Having seen the original Star Wars films more times than I can count (and more times than any adult cares to admit), I so wanted to love this movie. I was mentally prepared to be swept back into a world I haven’t seen anew since I was 17. With the imagination behind the first trilogy re-invigorated by a long rest, and equipped with technology not even imagined in 1977, I expected an unequaled triumph of the imagination.
Okay, there were a few warning signs along the way. Two years earlier, when the first trilogy was re-released with new effects, the key scene where Han Solo (Harrison Ford) guns down the bounty hunter Greedo was re-edited so that Greedo fired first. Not only did the new version look ridiculous, it also emasculated a key character, softening his rough edges. This told me that George Lucas was not making creative decisions purely on artistic merit, but that a politically correct element had crept into his thinking.
The trailers, however, looked good, filling me with hope that Episode I would take the Star Wars saga to new heights.
Alas, it was not to be, however. The Phantom Menace is such a mixed bag of small pleasures and major disappointments that it was hard to decide whether or not I actually liked the movie. It took a few times to be sure I didn’t.
The biggest problem with the film is the relative flatness of the characters. The first film had clearly defined personalities that contrasted well. They were archetypes, of course (the farm boy, the princess in distress, the soldier of fortune and the old wizard), but they were well-drawn archetypes. In The Phantom Menace, everyone seems to be of the manor born, always speaking in high, formal language. None of the personalities stand out well from the others. In the first film, even when the characters were speaking in more formal tones, there was still a spark of humanity and humor (“I thought I recognized your foul stench when I was brought on board”).
Something else missing was a clearly defined threat to care about, such as in the first film, when the Rebels had to destroy the Death Star to keep themselves and their planet from being blown to tiny bits. There is no such easily understood threat here. Part of the problem is that, although we are told that the people of Naboo are suffering greatly at the hands of the Trade Federation, we don’t see any example of that on screen. I’m not asking for the film to wallow in unpleasantness, but rather just for anything that would have personalized the situation and given it some urgency.
In a sense, the title of this film seems rather apt, since the true villain of this peace never really materializes. The on-screen threat, the Trade Federation viceroy and his battle ‘droids seem to be a poor substitute for Darth Vader, Grand Moff Tarkin and Imperial Storm Troopers. The really interesting threat, in the persons of the Sith Lords Darth Sidious and Darth Maul, are badly underutilized.
I’m not going to fault the quality of the acting too much, since the actors were given so little to work with. Ewan McGregor (Obi-Wan Kenobi) seems especially wasted in a rule that should have had far more spark and humor. Liam Neeson (Qui-Gon Jinn) gets a little more meat to chew on, but even he seems hemmed in by his role. And as much as I like Samuel L. Jackson (Mace Windu), I have to wonder how much of a long distance bill he ran up while basically phoning in his brief appearance.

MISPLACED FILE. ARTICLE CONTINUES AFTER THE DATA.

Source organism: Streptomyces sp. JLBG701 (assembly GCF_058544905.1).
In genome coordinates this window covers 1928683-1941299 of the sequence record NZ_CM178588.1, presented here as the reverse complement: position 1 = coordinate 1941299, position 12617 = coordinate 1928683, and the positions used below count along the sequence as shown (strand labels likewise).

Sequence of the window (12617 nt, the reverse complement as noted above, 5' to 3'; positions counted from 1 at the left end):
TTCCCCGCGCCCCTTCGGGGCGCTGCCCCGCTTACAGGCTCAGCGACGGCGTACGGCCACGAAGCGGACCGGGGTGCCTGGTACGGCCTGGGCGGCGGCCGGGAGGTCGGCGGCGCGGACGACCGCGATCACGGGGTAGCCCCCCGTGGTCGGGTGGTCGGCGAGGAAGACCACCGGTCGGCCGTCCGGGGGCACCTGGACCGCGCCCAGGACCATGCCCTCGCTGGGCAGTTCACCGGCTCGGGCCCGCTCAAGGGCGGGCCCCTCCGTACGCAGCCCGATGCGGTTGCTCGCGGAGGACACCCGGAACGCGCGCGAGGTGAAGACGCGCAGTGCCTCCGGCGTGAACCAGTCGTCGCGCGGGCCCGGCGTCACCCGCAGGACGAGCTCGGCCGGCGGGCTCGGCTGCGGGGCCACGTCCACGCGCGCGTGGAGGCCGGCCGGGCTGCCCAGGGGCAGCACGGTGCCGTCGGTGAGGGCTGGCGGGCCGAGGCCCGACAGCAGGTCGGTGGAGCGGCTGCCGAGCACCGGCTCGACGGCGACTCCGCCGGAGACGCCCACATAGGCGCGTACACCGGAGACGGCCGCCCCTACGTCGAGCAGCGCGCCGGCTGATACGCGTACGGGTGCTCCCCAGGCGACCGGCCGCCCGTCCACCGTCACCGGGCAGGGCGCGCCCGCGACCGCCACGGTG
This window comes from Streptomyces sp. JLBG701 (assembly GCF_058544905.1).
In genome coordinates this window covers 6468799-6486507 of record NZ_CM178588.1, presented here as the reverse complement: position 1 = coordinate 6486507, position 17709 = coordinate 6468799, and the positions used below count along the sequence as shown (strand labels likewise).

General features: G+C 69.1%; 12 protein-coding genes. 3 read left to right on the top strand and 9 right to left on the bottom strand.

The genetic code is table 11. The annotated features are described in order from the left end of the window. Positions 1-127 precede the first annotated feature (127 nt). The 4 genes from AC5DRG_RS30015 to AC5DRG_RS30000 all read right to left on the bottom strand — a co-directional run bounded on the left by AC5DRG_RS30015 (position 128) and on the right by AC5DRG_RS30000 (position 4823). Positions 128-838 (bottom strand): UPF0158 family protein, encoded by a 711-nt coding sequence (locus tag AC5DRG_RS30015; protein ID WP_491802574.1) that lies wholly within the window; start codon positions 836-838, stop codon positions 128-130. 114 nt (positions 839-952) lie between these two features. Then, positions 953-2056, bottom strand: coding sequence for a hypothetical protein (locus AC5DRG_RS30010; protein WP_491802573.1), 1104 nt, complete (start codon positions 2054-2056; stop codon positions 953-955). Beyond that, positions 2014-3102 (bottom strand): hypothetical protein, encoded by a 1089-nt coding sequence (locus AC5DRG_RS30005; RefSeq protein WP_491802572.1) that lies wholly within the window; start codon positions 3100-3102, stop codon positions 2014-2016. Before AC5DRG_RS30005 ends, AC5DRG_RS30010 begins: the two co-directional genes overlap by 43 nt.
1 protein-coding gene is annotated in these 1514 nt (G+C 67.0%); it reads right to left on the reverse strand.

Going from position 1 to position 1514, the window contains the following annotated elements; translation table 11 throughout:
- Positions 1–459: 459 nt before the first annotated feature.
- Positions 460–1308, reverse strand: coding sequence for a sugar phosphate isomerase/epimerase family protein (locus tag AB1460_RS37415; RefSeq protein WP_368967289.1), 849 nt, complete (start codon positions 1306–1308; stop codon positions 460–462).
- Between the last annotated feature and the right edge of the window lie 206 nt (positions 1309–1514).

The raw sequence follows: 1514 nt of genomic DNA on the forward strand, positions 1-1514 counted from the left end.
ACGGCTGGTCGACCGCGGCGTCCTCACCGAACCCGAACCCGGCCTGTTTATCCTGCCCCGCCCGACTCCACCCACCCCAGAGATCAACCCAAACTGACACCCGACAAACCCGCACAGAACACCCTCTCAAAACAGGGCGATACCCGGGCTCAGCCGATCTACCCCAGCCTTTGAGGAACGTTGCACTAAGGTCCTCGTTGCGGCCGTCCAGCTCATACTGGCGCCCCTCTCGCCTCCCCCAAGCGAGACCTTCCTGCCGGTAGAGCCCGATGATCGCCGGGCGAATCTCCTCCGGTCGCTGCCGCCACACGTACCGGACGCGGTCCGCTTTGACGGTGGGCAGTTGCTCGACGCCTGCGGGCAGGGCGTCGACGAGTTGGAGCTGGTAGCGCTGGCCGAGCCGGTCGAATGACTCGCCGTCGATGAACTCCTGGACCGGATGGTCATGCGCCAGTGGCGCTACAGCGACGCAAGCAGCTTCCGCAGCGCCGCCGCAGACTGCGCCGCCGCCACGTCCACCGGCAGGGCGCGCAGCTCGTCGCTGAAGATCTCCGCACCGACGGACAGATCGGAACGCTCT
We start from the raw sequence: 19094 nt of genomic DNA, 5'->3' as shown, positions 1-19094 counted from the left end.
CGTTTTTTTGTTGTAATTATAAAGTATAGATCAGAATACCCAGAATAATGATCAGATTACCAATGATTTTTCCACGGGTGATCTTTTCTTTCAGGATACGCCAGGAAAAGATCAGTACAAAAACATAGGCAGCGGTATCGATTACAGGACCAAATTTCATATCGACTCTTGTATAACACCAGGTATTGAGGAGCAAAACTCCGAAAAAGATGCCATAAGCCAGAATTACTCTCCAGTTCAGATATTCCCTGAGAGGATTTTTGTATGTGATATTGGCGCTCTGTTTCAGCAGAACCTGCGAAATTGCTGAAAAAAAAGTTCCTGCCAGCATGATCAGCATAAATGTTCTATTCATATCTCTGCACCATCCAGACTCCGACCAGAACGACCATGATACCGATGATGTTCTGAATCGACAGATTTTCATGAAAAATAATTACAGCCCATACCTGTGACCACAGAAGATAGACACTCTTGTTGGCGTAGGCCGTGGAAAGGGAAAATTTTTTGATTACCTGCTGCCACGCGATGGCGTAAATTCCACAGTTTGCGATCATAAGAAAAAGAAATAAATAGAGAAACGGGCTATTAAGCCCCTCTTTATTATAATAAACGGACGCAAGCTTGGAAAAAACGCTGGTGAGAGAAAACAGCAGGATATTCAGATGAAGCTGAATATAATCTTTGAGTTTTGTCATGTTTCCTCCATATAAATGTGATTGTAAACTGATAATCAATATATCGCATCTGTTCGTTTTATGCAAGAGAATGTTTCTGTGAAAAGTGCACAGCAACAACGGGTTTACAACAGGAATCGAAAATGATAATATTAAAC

On the plus side, Natalie Portman (Queen Amidala) brings sweetness and surprising strength to her role. Jake Lloyd (Anakin Skywalker), despite early rumors that his performance was a problem spot for the film, is also charming and affecting as the ordinary boy who grows up to be Darth Vader. Ian McDiarmid is also effective as Senator Palpatine, the future Emperor, but it is the two young stars that almost save this film’s bacon.
Initially, I did not mind the character of Jar Jar Binks, Qui-Gon Jinn’s reluctant comic sidekick, so much. So much negative hype about this character had spread though the Star Wars fan community that it was impossible for Jar Jar to live down to it. The problem is that he was essentially the only source of humor in this film, and it was almost all slapstick, which got old very fast. There was none of the snappy dialogue that typified the characters of Princess Leia (Carrie Fisher) and Han Solo (“It was a boring conversation anyway”) in the first trilogy. That is one element this film sorely needed.
I won’t give away too much, but the ending of this film seems to depend far too much on luck and accident, both in the ground battle and up in space. As far as the space battle goes, it may be Anakin’s abilities with the Force manifesting themselves, but that is not made clear enough if it is true.
From a technical standpoint, of course, the film is faultless. Director and writer Lucas creates totally fantastic and believable worlds on which we can feast our eyes. Never once did I find myself looking at a creature or environment in this film and thinking, “That’s a special effect.”
It’s a shame that the story doesn’t quite live up to the setting. Of course, Titanic had a little bit of the same problem, and it didn’t do too badly. Still, Lucas needs to get a better handle on dealing with characters and the actors who play them as he goes to work on the next film. I can’t help but think that a director who hadn’t been in the chair in more than 20 years could have tried a smaller, more intimate film before attempting one of the most technically ambitious films of the decade.